Friday, February 6, 2009

Putting a face on public health

As our leaders debate the merits of the public health provisions in the economic stimulus bill, one wonders how best to make the case for this important funding.

Health departments, local coalitions, associations and people like you have been writing letters to elected officials, speaking with local media and doing everything they can to explain why investing in public health makes sense. We’ve highlighted how prevention will save money, how the funds will create jobs and how they will allow more people access to important public health services during these difficult economic times.

But this isn’t enough. Despite all the evidence in support of these provisions, they are still in danger of being stripped out of the Senate’s version of the bill. So we need a new approach. Perhaps the problem is that we haven’t succeeded in telling the story of public health – we haven’t given a face to the many lives touched by our work.

We need to share our stories with our leaders and our communities. Share how your clinic has been inundated with people who have lost their insurance and need to see a doctor, but you don’t have the funds to meet demand. Share how your public education campaign resulted in record high numbers of people getting their flu shots. Share how you finally quit smoking after your state required your work to go smoke-free.

Whatever your story, share it. If our elected leaders are able to hear the real-life stories of the lives improved through public health, we might just have a chance to change some minds.

5 comments:

Create a Comic Project said...

A great story NPHW should highlight: the Coalition on Urban Renewal and Education.

http://www.urbancure.org/

They're a group that teaches people not to rely on the government and to look to themselves, while providing private resources to help them. The best path to social justice in health is to do everything we can to move away from dependence on the state and federal systems and Cure is doing just that.

Money from Obama's "stimulus" will only go to those with political connections and lobbyists (Daschle was one such agent for corruption), just like the "stimulus" under Bush. It will be of no help at all for the common man. To think otherwise is a level of naivete unbecoming any sort of leadership group.

APHA said...

Thank you for your comment. In response, we'd like to explain more about APHA's support of the stimulus bill.

With the current economic situation causing more and more people to lose their jobs than ever before, investing in public health has never been more important. The inclusions of public health provisions in the economic stimulus bill will not only result in the preservation and creation of jobs, a critical goal of the bill, but will also allow states and local communities to meet the health needs of its residents in this trying time, while also reducing the growing economic and social costs associated with preventable disease and injuries.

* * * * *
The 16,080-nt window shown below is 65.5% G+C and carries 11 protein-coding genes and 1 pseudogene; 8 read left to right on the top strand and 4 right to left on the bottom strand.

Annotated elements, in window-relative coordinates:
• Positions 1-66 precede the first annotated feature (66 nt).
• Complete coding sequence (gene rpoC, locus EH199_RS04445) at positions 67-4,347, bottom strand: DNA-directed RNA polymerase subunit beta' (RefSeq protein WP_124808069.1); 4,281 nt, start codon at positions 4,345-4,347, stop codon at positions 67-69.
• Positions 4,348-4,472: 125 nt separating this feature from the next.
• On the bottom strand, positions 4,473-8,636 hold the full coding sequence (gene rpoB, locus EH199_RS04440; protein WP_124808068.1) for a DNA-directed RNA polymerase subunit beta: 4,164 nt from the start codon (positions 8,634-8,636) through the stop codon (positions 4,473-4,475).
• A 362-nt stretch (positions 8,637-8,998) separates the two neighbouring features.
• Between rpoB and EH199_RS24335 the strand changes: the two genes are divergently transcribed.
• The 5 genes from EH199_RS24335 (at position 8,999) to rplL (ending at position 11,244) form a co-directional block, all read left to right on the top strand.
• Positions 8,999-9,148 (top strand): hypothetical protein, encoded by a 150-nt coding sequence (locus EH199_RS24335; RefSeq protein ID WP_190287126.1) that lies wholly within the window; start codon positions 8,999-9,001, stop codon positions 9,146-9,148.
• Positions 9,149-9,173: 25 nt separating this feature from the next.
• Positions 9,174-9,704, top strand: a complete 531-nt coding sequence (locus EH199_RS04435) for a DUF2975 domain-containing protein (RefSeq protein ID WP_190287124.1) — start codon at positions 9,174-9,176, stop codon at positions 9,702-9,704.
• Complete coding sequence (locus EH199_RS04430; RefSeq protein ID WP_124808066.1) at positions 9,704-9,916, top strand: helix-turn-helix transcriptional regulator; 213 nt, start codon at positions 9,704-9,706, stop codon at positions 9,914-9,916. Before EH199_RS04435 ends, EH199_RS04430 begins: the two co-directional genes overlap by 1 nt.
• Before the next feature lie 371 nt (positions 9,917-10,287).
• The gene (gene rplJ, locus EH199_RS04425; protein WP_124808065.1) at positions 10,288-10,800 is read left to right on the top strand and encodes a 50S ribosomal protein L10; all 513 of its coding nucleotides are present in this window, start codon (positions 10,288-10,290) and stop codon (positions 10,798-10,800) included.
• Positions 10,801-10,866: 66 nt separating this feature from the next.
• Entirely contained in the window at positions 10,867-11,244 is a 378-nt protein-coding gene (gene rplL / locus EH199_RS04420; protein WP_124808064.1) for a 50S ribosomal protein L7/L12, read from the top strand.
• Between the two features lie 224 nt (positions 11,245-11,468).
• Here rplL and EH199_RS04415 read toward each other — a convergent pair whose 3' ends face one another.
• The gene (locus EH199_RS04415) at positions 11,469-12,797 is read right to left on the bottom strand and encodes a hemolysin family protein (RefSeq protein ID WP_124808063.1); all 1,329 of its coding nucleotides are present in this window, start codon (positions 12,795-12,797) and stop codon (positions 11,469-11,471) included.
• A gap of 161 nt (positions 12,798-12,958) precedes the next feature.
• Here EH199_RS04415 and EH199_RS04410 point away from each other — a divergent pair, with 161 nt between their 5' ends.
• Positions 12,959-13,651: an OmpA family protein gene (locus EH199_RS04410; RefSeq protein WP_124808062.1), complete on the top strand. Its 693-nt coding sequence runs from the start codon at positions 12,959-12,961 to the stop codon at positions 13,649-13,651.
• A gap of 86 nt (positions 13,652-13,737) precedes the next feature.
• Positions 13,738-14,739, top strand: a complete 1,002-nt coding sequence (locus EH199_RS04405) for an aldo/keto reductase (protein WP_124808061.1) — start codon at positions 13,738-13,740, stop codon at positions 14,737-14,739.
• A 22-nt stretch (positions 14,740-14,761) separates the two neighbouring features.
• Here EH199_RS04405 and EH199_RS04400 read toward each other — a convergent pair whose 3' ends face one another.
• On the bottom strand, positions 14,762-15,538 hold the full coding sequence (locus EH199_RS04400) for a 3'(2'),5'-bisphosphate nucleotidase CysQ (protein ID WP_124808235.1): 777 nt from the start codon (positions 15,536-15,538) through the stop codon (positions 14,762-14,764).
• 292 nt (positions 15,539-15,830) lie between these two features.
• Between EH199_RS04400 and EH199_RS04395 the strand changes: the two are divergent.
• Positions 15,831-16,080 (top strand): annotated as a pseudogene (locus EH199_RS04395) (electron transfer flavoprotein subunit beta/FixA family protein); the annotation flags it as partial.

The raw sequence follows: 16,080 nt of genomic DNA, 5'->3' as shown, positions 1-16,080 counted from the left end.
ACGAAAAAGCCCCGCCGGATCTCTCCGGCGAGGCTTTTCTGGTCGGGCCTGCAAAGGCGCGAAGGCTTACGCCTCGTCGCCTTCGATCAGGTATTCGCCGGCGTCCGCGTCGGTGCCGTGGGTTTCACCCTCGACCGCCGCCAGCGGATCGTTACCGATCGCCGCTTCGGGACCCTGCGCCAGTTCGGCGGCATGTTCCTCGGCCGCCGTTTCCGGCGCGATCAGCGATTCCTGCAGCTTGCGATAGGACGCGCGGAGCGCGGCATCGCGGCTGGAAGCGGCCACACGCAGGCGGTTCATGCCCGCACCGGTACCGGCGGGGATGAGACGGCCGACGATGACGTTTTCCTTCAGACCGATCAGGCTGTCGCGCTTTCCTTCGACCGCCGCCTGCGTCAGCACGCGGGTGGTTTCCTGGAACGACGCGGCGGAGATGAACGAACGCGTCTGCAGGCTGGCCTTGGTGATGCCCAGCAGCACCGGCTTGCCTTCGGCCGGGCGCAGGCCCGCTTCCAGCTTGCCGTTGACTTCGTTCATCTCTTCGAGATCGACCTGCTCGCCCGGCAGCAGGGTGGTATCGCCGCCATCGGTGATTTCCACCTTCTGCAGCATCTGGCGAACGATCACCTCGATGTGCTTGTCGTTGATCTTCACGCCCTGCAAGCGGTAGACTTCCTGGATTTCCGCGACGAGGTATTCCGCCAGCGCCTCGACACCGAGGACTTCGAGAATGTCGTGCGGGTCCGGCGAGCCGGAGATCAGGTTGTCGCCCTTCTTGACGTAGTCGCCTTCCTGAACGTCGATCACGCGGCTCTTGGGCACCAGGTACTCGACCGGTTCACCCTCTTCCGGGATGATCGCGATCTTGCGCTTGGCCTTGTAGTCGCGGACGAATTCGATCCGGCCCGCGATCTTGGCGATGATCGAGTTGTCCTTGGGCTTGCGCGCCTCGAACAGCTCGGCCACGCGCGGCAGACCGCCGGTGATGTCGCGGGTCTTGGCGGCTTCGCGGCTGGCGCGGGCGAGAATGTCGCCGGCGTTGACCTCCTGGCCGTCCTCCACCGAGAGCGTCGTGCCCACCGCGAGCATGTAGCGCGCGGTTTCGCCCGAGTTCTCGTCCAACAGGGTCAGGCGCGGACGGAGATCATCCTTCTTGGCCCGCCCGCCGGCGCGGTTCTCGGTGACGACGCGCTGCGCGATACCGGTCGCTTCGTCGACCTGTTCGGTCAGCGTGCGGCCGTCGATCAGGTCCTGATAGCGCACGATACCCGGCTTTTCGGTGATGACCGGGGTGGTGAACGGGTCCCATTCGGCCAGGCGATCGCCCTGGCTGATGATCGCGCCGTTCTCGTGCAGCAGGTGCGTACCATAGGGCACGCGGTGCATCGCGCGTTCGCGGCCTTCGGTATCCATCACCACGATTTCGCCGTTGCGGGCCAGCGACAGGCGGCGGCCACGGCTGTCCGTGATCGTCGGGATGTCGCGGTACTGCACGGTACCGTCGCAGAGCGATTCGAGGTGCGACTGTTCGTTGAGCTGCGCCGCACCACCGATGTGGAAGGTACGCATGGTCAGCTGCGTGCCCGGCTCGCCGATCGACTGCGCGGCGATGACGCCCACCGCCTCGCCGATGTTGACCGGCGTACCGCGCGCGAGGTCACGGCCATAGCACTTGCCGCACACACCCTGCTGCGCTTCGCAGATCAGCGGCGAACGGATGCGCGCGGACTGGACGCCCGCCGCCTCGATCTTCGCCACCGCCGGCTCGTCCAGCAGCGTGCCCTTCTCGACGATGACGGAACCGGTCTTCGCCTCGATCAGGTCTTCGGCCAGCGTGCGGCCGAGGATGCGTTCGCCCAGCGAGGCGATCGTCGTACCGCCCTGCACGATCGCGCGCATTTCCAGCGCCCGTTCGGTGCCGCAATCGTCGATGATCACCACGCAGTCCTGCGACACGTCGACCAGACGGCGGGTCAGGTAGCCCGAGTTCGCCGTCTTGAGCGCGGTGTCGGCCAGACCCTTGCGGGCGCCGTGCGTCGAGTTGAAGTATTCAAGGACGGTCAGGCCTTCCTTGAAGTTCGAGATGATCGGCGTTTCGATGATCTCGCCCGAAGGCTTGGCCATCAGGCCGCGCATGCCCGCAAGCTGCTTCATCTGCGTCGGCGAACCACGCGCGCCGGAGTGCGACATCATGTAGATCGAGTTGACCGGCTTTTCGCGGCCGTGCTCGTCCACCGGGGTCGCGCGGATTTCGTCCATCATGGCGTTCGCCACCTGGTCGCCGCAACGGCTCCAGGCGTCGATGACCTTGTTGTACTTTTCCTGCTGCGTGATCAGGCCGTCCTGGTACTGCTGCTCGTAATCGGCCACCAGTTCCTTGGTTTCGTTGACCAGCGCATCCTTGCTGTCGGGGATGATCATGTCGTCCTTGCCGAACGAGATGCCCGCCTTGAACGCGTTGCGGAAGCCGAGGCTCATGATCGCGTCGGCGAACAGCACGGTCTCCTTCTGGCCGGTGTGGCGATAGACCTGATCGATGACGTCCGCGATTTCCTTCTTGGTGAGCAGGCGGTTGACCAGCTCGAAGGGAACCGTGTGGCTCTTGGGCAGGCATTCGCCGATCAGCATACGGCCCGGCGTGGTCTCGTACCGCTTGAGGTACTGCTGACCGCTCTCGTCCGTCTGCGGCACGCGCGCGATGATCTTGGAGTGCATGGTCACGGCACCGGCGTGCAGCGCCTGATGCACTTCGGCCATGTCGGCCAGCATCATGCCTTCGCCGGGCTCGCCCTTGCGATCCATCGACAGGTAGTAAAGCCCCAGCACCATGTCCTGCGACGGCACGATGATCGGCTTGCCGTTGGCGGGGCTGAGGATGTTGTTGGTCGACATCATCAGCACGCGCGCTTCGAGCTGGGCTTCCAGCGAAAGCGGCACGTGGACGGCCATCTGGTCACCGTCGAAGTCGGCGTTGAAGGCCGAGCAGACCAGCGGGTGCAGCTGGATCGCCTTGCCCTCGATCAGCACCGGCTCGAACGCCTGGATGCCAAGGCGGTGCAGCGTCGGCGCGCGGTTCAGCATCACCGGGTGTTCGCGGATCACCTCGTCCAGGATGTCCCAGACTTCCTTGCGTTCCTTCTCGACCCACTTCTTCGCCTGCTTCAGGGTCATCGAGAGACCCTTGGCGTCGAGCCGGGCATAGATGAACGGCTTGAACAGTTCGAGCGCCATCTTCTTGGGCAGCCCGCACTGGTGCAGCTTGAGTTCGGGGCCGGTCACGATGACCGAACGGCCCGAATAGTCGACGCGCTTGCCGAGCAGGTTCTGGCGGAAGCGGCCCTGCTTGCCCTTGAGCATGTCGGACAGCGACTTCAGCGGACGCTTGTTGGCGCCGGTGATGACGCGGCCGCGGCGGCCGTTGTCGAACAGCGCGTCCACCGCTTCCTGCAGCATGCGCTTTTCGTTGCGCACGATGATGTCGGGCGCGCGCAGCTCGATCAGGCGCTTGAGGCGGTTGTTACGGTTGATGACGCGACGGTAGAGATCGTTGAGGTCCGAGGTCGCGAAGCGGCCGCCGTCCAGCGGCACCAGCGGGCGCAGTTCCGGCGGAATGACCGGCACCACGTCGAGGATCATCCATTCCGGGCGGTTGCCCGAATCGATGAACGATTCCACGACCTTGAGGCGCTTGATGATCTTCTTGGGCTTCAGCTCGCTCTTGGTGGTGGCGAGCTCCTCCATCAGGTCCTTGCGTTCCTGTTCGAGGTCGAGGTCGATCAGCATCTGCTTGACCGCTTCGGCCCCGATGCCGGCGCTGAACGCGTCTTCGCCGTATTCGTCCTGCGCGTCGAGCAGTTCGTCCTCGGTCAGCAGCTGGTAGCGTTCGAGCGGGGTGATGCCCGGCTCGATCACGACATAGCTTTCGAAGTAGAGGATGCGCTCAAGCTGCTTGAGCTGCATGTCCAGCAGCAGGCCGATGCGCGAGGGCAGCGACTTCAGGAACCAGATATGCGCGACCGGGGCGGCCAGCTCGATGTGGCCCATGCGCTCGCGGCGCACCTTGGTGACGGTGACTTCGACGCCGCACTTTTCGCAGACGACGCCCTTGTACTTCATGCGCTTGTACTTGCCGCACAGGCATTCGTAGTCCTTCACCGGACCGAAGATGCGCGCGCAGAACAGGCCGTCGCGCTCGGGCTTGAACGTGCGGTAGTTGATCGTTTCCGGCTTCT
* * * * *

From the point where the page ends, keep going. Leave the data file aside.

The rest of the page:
The funds allow for improving and expanding the services provided by community health centers, as well as supporting critical safety net programs like Medicaid and the food stamp program – all of which are essential as people struggle to make ends meet.

For these reasons, APHA joins other leading health organizations in supporting the health provisions of the stimulus bill.

Create a Comic Project said...

Those are all worthy causes. However, you neglect to note that this bill consists entirely of deficit spending. Rather than take money from other, less functional programs, and distribute it to those kinds of things (a move which I would criticize less vehemently), Obama's stimulus bill, like those of Bush, borrows and prints money from thin air to support its measures.

The direct result of this is that the US dollar is weakened, creating inflation. We already saw the impact of inflation on costs when oil went to ~$150 a barrel due to a weak dollar. The inflationary impact will likely hit us in 1-2 years, possibly sooner. While the aims are to reduce costs in health and make things easier for people to afford, the impact of inflation across all sectors - including medicine and health - will only make things cost more, not less.

By supporting this bill, APHA is supporting a the Bush-Obama economic policy that will make it harder for normal people to make ends meet. This will cause them to have to cut their spending on health. For those on fixed incomes who've been suffering under low interest rates, the choice between food, shelter, or prescription drugs is already a reality and likely to grow worse.

In effect, this bill will be responsible for lowering the quality, access, and utilization of health care by people, especially the lower and middle classes and elderly. That is not a bill that should've been supported by a group that purports to fight for America's health and it pains me you overlooked this obvious unintended consequence.

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